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I am living abroad for the past three years on a student visa, and therefore fall in the 'NRI' category. I have a NRE account where I had sent some funds from abroad.

Lately, I have been thinking to transfer this money to my savings account in another bank in India. Further, I want to invest this money in a business which involves bank account linking, transferring and receiving money (in Indian currency only and where I can not link my NRE account).

I understand the following: I can transfer money from my NRE account to my savings account, NRE account is tax free and savings bank account is taxable.

If I earn some profit on this business and it is taxable, I can file the tax return.

What I want to confirm is whether this process of transferring money from my NRE to my savings account and using it for business is legally 'ok'?

Somebody got me worried about this being in violation of FEMA rules.

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have been thinking to transfer this money to my savings account in another bank in India.

As per regulation you can't have ordinary savings account. Please convert this to NRO savings account.

I can transfer money from my NRE account to my savings account, NRE account is tax free and savings bank account is taxable.

Any interest in NRO account is taxable. All credits in NRO accounts are scrutinized. Credits from NRE account are not taxable. However if there are any income that is generated; it is taxable.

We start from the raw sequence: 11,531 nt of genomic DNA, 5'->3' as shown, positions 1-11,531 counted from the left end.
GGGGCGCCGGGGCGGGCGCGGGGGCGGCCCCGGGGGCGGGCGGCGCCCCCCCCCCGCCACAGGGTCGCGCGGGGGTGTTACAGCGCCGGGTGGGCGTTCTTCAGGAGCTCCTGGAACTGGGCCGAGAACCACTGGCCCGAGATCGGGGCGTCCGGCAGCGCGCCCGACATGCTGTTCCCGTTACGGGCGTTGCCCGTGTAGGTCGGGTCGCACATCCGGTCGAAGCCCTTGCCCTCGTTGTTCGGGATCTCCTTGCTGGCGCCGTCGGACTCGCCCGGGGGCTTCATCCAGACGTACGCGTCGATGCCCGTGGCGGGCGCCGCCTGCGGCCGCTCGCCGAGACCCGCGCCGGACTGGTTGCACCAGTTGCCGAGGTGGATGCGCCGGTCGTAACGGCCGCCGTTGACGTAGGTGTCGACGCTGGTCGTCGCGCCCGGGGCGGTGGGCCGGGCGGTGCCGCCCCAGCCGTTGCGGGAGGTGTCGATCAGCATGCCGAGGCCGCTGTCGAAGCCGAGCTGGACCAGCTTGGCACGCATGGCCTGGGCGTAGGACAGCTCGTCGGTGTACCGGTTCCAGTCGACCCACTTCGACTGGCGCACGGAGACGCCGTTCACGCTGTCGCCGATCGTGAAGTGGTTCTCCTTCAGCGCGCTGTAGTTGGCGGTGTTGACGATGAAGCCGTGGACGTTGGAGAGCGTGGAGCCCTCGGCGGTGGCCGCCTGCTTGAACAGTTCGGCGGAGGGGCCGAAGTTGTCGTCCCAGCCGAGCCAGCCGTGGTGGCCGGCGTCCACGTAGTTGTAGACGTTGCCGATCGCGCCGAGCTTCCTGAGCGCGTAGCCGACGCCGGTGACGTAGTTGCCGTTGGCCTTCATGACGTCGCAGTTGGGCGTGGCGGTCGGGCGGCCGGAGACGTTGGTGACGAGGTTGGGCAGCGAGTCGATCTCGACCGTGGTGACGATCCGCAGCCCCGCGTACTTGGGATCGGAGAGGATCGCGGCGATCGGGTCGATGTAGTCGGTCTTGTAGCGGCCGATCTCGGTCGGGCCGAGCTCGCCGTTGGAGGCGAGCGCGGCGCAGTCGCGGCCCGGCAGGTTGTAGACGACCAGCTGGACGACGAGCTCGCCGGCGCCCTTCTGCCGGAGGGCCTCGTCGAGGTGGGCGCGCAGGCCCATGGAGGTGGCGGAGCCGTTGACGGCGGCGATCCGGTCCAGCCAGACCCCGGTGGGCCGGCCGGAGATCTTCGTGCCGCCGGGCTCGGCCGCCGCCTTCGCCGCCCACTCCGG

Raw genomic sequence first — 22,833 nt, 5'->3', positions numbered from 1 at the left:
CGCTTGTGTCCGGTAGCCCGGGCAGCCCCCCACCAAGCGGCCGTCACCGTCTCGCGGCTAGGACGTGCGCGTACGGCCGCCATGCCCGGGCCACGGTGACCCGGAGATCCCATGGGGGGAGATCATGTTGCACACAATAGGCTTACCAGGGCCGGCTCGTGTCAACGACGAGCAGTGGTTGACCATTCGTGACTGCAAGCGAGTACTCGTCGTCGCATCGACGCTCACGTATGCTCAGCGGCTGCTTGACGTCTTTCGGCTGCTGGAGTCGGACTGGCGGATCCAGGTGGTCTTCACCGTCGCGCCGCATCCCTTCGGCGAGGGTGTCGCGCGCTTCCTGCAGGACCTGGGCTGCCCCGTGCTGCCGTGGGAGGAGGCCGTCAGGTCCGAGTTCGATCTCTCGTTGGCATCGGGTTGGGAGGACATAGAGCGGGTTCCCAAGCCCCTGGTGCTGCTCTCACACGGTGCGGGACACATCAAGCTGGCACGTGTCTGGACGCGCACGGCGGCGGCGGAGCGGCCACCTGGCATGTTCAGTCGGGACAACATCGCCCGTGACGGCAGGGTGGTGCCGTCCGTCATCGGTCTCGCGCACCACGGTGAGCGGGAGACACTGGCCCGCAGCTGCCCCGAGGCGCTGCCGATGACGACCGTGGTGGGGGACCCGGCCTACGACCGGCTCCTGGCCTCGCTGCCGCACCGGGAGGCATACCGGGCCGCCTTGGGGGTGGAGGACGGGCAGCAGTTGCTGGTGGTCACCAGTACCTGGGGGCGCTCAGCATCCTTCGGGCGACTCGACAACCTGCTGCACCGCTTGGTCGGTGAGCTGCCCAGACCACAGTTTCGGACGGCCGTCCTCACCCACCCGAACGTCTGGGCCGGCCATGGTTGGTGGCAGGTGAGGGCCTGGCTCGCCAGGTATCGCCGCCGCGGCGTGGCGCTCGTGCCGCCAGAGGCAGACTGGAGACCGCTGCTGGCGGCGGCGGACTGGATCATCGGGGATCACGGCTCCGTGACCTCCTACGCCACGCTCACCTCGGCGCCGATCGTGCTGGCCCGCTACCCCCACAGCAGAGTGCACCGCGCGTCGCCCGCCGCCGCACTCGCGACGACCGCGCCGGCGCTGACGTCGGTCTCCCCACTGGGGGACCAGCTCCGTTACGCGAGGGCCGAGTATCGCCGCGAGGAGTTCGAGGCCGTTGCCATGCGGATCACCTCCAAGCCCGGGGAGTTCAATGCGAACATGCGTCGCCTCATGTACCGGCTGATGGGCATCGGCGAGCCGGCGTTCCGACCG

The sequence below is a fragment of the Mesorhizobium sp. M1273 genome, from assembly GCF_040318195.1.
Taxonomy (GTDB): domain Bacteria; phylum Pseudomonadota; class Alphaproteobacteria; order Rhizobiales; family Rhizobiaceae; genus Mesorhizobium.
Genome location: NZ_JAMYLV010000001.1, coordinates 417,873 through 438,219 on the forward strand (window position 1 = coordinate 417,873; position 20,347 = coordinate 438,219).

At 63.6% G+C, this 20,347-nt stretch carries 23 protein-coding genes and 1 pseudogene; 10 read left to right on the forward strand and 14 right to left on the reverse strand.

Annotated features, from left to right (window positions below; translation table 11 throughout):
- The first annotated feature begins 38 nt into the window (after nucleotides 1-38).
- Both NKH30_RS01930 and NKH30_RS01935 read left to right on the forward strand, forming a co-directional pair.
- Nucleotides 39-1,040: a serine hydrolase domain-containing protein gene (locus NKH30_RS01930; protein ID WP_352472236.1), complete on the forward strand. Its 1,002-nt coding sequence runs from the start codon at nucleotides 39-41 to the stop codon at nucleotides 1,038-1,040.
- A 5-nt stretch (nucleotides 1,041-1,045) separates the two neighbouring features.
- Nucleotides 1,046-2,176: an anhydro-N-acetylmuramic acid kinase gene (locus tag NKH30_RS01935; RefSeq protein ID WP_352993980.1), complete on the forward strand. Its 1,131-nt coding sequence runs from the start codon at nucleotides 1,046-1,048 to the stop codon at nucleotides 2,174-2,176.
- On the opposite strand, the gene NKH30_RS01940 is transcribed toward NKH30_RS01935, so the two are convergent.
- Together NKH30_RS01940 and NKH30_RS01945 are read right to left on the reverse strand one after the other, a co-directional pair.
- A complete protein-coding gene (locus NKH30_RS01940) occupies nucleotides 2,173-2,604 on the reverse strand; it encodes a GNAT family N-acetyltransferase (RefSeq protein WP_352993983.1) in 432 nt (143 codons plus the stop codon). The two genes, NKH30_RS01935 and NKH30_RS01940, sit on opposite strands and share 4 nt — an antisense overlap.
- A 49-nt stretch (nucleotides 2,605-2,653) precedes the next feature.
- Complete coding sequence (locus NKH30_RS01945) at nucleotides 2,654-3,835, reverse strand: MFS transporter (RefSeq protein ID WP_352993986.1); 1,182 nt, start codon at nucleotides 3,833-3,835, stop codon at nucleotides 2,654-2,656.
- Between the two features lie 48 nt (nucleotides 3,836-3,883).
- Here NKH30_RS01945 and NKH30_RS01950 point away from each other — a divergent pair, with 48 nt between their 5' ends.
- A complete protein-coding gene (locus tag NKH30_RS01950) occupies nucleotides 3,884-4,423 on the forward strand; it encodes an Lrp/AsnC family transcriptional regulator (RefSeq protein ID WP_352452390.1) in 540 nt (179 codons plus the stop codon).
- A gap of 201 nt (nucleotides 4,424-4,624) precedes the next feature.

If I earn some profit on this business and it is taxable, I can file the tax return.

This is fine. It would be a good practice to keep filing NIL returns for the NRO accounts even if you are not doing anything.

What I want to confirm is whether this process of transferring money from my NRE to my savings account and using it for business is legally 'ok'?

Transferring money is fine. There is no restriction. If you are doing some business, then please consult a CA. There are some approvals required. If you are investing in stocks / shares you will have to open relevant NRI Demat / trading accounts. Similarly buying a house is also fine.

Please note that money in NRO can't be freely repatriated. There is a limit of USD 1 million per year.

  • India sure does seem to have a complicated set of bank accounts!! – RonJohn Feb 20 '18 at 8:50
  • @RonJohn Ya it is when one is Non Resident. It allows better segregation of funds, reporting and management. – Dheer Feb 20 '18 at 9:01
  • Because resident and nonresident interest and dividends are taxed differently? – RonJohn Feb 20 '18 at 9:04
  • @RonJohn Yes. But more complicated. A non resident needs to open NRE [Non Resident External] Account. All Bank interest from this is tax free. Any investment from here can be repatriated easily. Capital assets purchased from here can be repatriated to the extent of funding. Dividends are anyways tax free for everyone and Dividend Distribution tax is paid by company. Existing savings account is designated / changed as Non Resident Ordinary. All interest here is taxable. The categorization allows Govt to know the flight risk of the funds here. – Dheer Feb 20 '18 at 9:09
  • "allows Govt to know the flight risk of the funds here." Ah... – RonJohn Feb 20 '18 at 9:17

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